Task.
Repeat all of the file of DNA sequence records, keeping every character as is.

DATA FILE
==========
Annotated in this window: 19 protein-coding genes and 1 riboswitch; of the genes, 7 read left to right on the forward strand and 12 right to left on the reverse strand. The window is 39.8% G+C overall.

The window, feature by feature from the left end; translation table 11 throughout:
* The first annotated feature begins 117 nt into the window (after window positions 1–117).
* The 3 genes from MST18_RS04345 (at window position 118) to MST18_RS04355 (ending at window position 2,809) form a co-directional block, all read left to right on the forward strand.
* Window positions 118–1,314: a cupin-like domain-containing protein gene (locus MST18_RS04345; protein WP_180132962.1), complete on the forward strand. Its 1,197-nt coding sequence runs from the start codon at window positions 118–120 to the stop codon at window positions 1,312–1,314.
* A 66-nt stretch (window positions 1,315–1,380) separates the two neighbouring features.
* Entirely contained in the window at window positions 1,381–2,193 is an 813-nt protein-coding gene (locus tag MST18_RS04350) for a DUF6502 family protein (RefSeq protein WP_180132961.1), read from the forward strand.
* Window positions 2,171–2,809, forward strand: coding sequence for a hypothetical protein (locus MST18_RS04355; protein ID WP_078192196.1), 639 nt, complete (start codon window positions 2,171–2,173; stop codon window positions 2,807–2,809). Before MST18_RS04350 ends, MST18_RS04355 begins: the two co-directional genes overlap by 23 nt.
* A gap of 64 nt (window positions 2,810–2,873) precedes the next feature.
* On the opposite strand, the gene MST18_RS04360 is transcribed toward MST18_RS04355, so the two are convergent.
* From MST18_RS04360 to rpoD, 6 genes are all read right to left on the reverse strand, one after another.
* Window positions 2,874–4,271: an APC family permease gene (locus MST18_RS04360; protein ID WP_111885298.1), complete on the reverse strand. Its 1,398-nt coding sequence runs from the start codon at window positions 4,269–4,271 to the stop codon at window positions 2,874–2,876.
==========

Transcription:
Annotated in this window: 19 protein-coding genes and 1 riboswitch; of the genes, 7 read left to right on the forward strand and 12 right to left on the reverse strand. The window is 39.8% G+C overall.

The window, feature by feature from the left end; translation table 11 throughout:
* The first annotated feature begins 117 nt into the window (after window positions 1–117).
* The 3 genes from MST18_RS04345 (at window position 118) to MST18_RS04355 (ending at window position 2,809) form a co-directional block, all read left to right on the forward strand.
* Window positions 118–1,314: a cupin-like domain-containing protein gene (locus MST18_RS04345; protein WP_180132962.1), complete on the forward strand. Its 1,197-nt coding sequence runs from the start codon at window positions 118–120 to the stop codon at window positions 1,312–1,314.
* A 66-nt stretch (window positions 1,315–1,380) separates the two neighbouring features.
* Entirely contained in the window at window positions 1,381–2,193 is an 813-nt protein-coding gene (locus tag MST18_RS04350) for a DUF6502 family protein (RefSeq protein WP_180132961.1), read from the forward strand.
* Window positions 2,171–2,809, forward strand: coding sequence for a hypothetical protein (locus MST18_RS04355; protein ID WP_078192196.1), 639 nt, complete (start codon window positions 2,171–2,173; stop codon window positions 2,807–2,809). Before MST18_RS04350 ends, MST18_RS04355 begins: the two co-directional genes overlap by 23 nt.
* A gap of 64 nt (window positions 2,810–2,873) precedes the next feature.
* On the opposite strand, the gene MST18_RS04360 is transcribed toward MST18_RS04355, so the two are convergent.
* From MST18_RS04360 to rpoD, 6 genes are all read right to left on the reverse strand, one after another.
* Window positions 2,874–4,271: an APC family permease gene (locus MST18_RS04360; protein ID WP_111885298.1), complete on the reverse strand. Its 1,398-nt coding sequence runs from the start codon at window positions 4,269–4,271 to the stop codon at window positions 2,874–2,876.